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Life in the shallows becomes a trap for baby sharks

by Melissa Lyne 24 Jul 16:26 UTC
Climate change is changing already extreme nursery environments for baby blacktip reef sharks. © Tom Vierus, www.tomvierus.com

Scientists can now explain how baby reef sharks tolerate living in the sometimes-extreme environments of their nurseries—but, they also say these habitats face an uncertain future which may leave newborn sharks 'trapped'.

The lead author of the study is Ian Bouyoucos, a PhD student at the ARC Centre of Excellence for Coral Reef Studies at James Cook University (Coral CoE at JCU).

"Nearshore, shallow water nurseries provide food and abundant shelter where baby blacktip reef sharks can avoid bigger predators, such as other sharks," Mr Bouyoucos said.

Though the word 'nursery' conjures images of soft, nurturing environments, these shallows are anything but. The habitats can be 'extreme', with dramatic changes in temperature and oxygen levels.

"It's not a nice place really, in terms of environmental conditions," said co-author Associate Professor Jodie Rummer, also from Coral CoE at JCU. The extremes of the shallows can mean high temperatures and low oxygen levels, which can be a strain at best.

"But we found the growth rate and metabolism of baby sharks is resilient to the temperature changes they currently face in these shallow habitats," Mr Bouyoucos said.

"We also found the sharks with a greater tolerance for higher temperatures had a greater tolerance for low oxygen levels, which is really promising."

Dr Rummer said mother blacktip reef sharks usually give birth close to shore. There may be, at most, only four pups born at a time with perhaps only one surviving.

"Essentially from the day they are born, these sharks have to be pretty tough in how their bodies work in order to tolerate these harsh environmental conditions," Dr Rummer said.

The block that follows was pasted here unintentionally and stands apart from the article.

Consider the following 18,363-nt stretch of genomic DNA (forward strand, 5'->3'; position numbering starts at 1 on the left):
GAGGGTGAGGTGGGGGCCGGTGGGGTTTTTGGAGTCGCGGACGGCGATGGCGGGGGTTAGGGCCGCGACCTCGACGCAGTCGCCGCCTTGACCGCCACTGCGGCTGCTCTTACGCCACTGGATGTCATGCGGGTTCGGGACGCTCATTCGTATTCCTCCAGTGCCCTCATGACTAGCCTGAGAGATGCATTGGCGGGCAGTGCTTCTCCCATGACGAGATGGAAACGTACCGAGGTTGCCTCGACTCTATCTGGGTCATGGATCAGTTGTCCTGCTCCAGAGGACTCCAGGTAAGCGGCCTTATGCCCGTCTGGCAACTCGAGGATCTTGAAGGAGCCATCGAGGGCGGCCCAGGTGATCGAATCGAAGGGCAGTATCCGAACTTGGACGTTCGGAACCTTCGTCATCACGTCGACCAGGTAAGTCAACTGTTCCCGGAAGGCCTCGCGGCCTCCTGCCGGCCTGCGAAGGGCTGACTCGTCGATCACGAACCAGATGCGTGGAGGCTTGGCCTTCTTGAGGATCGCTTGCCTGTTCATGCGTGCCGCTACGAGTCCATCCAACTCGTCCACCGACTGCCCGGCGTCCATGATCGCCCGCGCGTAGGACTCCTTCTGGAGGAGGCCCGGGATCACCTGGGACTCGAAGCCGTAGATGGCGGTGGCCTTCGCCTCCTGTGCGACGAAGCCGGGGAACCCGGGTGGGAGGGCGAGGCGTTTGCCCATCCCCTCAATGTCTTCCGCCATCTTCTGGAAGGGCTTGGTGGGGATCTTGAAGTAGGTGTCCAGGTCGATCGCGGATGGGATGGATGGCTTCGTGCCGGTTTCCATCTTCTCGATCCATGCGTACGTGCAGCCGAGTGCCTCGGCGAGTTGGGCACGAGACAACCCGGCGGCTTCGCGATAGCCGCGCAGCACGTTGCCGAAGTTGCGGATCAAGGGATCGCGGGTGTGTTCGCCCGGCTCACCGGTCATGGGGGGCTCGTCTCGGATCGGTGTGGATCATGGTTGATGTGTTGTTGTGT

The research was conducted within the largest shark sanctuary in the world—the French Polynesian shark sanctuary. The top threat to sharks worldwide is overfishing, but sharks are protected within the 4.8 million square kilometre sanctuary.

Though the young sharks appear resistant to extreme changes the authors warn, as waters get warmer with climate change, future populations are threatened. While the sanctuaries might successfully remove the number one threat to these sharks, they don't protect against their second biggest threat: climate change.

"We know that healthy ocean ecosystems need healthy predators, and that healthy predators need healthy ecosystems—you can't have one without the other," Dr Rummer said.

She says newborn sharks have a narrow window of time in nursery habitats, where they have to grow, learn to hunt, and not get eaten.

"So, if these ecosystems disintegrate under climate change, the baby sharks fall into a 'trap'," Dr Rummer said.

"If they choose less harsh habitats, they lose their food and protection. If they remain within the safe, shallow nurseries, they suffer the effects of warming waters and decreasing oxygen levels. A trap, indeed."

Mr Bouyoucos says while these sharks can cope with these challenging conditions now, they are approaching their limits.

"There are already extreme fluctuations and extreme highs going on in the shallows—and the conditions are only getting worse," he said.

"We have to ask, will reef sharks continue to adapt and evolve over generations at a pace that's fast enough to keep up with climate change?"

Paper

Bouyoucos I, Morrison P, Weideli O, Jacquesson E, Planes S, Simpfendorfer C, Brauner C, Rummer J. (2020). 'Thermal tolerance and hypoxia tolerance are associated in blacktip reef shark (Carcharhinus melanopterus) neonates'. Journal of Experimental Biology. DOI: 10.1242/jeb.221937.

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